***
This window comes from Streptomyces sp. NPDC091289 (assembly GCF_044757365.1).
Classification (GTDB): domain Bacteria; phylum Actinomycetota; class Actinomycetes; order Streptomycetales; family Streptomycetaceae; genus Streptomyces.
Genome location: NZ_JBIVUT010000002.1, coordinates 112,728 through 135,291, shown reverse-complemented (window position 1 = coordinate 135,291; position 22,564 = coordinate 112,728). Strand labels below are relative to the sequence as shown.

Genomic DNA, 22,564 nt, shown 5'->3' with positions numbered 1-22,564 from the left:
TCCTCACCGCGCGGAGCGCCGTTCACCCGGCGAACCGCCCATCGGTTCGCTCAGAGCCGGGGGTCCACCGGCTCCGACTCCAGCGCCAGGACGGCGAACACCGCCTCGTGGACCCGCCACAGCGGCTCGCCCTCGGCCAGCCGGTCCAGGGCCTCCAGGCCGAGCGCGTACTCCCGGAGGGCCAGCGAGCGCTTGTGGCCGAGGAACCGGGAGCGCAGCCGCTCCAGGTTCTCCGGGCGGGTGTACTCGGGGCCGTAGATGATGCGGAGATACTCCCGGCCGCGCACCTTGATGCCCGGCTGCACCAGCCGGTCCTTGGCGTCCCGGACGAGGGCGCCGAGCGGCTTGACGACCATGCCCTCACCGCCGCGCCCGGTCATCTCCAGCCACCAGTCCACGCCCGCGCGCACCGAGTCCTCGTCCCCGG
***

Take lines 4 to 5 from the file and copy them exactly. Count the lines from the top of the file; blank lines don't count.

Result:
Genomic DNA, 22,564 nt, shown 5'->3' with positions numbered 1-22,564 from the left:
TCCTCACCGCGCGGAGCGCCGTTCACCCGGCGAACCGCCCATCGGTTCGCTCAGAGCCGGGGGTCCACCGGCTCCGACTCCAGCGCCAGGACGGCGAACACCGCCTCGTGGACCCGCCACAGCGGCTCGCCCTCGGCCAGCCGGTCCAGGGCCTCCAGGCCGAGCGCGTACTCCCGGAGGGCCAGCGAGCGCTTGTGGCCGAGGAACCGGGAGCGCAGCCGCTCCAGGTTCTCCGGGCGGGTGTACTCGGGGCCGTAGATGATGCGGAGATACTCCCGGCCGCGCACCTTGATGCCCGGCTGCACCAGCCGGTCCTTGGCGTCCCGGACGAGGGCGCCGAGCGGCTTGACGACCATGCCCTCACCGCCGCGCCCGGTCATCTCCAGCCACCAGTCCACGCCCGCGCGCACCGAGTCCTCGTCCCCGG